Image of people high fiving in the workplace, with the title: "The 4 Key Elements of Psychological Safety in the Workplace"

In today’s highly competitive and rapidly evolving business landscape, organisations are recognising the critical role that psychological safety plays in fostering a culture of engagement, collaboration, and innovation.

Gone are the days of stifled voices and unshared ideas. In this new era, creating an environment where employees feel safe, valued, and respected is paramount.

When we look at the low levels of employee engagement across the global workforce, it becomes evident that psychological safety extends far beyond the surface-level concept of feeling safe. Instead, it encompasses an environment where individuals are encouraged to express their ideas, take interpersonal risks, and engage in open and honest communication without fear of retribution or judgment.

Picture a workplace where individuals truly believe their thoughts and opinions matter; where speaking up, challenging norms, and sharing ideas are not only encouraged but celebrated. This is the essence of psychological safety—a catalyst that fuels creativity, ignites risk-taking, and fosters dynamic collaborations.

With this in mind, let’s take a quick look at the benefits of psychological safety and then explore how we can foster a workplace where innovation and productivity flourish.

The Benefits of Psychological Safety

From increased employee engagement and innovation to reduced turnover and improved wellbeing, psychological safety acts as the cornerstone of an incredible organisation, where individuals can truly thrive and contribute.

Here’s just five reasons why psychological safety should be top of your company agenda (also helping you to gain buy-in from the C-Suite).

1. Increased Innovation

When employees feel safe to share their ideas, they are more likely to come up with innovative solutions to problems. In a psychologically safe workplace, employees are encouraged to take risks and think outside the box, leading to new and creative ideas.

2. Higher Productivity

Low levels of psychological safety undermine productivity by inhibiting open communication, stifling risk-taking and innovation, and hampering collaboration. In a psychologically safe workplace, employees feel more motivated to work towards common goals, leading to increased productivity.

3. Greater Collaboration

Psychological safety is essential for fostering collaboration and teamwork. When individuals do not feel safe to share their perspectives or contribute to discussions, collaboration suffers. In a psychologically safe workplace, employees feel comfortable sharing their ideas and utilising the expertise of others, leading to better teamwork and collective problem-solving.

4. Improved Job Satisfaction

When employees feel safe and valued, they are more likely to be satisfied with their job and their employer. In a psychologically safe workplace, employees feel more connected to each other and are likely to stay with the company long-term.

5. Increased Employee Engagement

Low levels of psychological safety can lead to disengagement and reduced motivation among employees. A psychologically safe workplace creates an environment that encourages open communication, trust, collaboration, risk-taking, learning, and a sense of belonging. These factors significantly contribute to employee engagement by fostering a positive work environment where individuals feel valued, motivated, and empowered to contribute their best work.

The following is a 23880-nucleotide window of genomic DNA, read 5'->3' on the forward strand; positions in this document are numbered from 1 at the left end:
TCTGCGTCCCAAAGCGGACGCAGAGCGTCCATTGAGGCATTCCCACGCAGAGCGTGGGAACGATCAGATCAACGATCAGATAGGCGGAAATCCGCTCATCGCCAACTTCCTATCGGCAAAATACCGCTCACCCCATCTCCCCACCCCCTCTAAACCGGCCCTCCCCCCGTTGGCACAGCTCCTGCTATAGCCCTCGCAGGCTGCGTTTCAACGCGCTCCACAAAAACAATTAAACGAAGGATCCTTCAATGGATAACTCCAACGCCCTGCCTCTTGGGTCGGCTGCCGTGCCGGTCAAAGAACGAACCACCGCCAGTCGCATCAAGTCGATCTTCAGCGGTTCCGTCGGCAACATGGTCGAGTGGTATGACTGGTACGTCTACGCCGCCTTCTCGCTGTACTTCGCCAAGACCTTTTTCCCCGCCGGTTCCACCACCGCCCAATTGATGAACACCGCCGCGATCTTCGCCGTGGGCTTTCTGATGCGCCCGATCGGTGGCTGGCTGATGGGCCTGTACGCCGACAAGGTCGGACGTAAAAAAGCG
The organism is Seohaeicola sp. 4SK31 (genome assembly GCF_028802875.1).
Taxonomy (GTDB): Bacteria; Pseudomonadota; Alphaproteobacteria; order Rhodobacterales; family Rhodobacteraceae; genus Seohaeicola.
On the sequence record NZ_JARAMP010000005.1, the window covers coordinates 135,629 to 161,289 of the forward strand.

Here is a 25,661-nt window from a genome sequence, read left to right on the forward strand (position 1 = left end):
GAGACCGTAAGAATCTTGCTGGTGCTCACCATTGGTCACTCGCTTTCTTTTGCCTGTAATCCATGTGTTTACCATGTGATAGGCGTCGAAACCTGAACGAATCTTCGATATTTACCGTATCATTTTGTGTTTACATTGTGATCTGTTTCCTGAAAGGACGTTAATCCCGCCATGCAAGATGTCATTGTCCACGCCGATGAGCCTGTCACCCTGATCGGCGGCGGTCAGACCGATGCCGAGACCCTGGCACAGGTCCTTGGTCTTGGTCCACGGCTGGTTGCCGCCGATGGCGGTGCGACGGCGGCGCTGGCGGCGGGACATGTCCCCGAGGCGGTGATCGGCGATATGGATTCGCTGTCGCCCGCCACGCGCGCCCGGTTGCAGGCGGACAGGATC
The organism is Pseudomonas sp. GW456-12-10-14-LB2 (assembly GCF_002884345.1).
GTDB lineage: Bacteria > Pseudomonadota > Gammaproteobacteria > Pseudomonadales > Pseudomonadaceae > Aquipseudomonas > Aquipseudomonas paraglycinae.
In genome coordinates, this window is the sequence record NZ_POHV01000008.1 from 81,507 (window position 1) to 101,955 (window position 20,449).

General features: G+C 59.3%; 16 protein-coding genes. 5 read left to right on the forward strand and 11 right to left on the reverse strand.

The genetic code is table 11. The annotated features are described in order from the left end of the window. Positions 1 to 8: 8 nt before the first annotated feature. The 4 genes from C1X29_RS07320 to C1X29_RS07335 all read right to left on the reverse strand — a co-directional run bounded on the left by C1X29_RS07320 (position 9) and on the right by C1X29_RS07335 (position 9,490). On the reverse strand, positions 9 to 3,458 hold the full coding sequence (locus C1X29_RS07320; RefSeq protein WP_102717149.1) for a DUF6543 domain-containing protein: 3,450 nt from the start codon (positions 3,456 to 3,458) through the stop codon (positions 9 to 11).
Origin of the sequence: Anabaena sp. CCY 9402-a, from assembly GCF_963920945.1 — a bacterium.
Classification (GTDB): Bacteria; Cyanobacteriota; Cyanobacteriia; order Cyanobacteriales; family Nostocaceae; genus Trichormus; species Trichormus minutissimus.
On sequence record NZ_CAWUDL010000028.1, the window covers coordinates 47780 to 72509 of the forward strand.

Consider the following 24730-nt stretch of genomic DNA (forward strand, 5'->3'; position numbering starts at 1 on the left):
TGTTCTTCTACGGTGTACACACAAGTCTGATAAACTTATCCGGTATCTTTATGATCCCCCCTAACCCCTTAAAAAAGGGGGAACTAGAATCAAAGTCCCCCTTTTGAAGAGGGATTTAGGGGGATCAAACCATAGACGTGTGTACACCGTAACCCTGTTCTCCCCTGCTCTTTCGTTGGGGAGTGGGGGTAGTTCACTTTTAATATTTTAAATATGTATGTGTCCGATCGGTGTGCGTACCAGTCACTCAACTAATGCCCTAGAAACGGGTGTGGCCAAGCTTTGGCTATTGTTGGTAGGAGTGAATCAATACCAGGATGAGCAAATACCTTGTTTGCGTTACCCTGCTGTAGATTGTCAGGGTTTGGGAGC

Four Key Elements of Psychological Safety

Siendo Designed Psychological Safety Model, showing four key elements as 'connect', 'challenge', 'support' and 'learn'.

So, we’ve established that boosting psychological safety is business critical, now what do we do about it?

Building a psychologically safe workplace demands collective effort to cultivate a culture that values connection, healthy challenge, holistic support and continued learning.

Each element is instrumental in creating an environment where employees feel secure to express their thoughts and ideas.

1. Connect

Connection is focused upon building authentic relationships and creating a sense of community within the workplace. When people feel seen, heard, and valued, they are more likely to be engaged and productive, with far better levels of emotional and physical wellbeing.

Connection plays a huge role in our sense of belonging, and then belonging plays a huge role in our ability to feel safe (think Maslow’s hierarchy of needs). As you build connections throughout your organisation, always consider how can you bring joy and belonging into the workplace – this will, by its very nature, create psychological safety.

To foster connection across the organisation, consider the following strategies:

  • Interdepartmental connections: Create opportunities for employees from different departments to interact with one another. This can help break down silos and promote a sense of unity across the organisation.
  • Regular one-to-one meetings: Provide opportunities for managers and supervisors to check in with their team members on a regular basis. Use these meetings to discuss both work-related and personal topics, and sometimes purely personal topics, so that you can create a culture of openness and support.
  • Make employee feedback a workplace habit: There are so many ways we can glean feedback from our employees, that doesn’t just include lengthy, annual surveys. Encourage employees to provide regular feedback through various channels, such as pulse surveys, suggestion boxes, and one-to-one feedback sessions. Don’t forget to ensure transparency in the feedback process and demonstrate a genuine commitment to addressing employee concerns.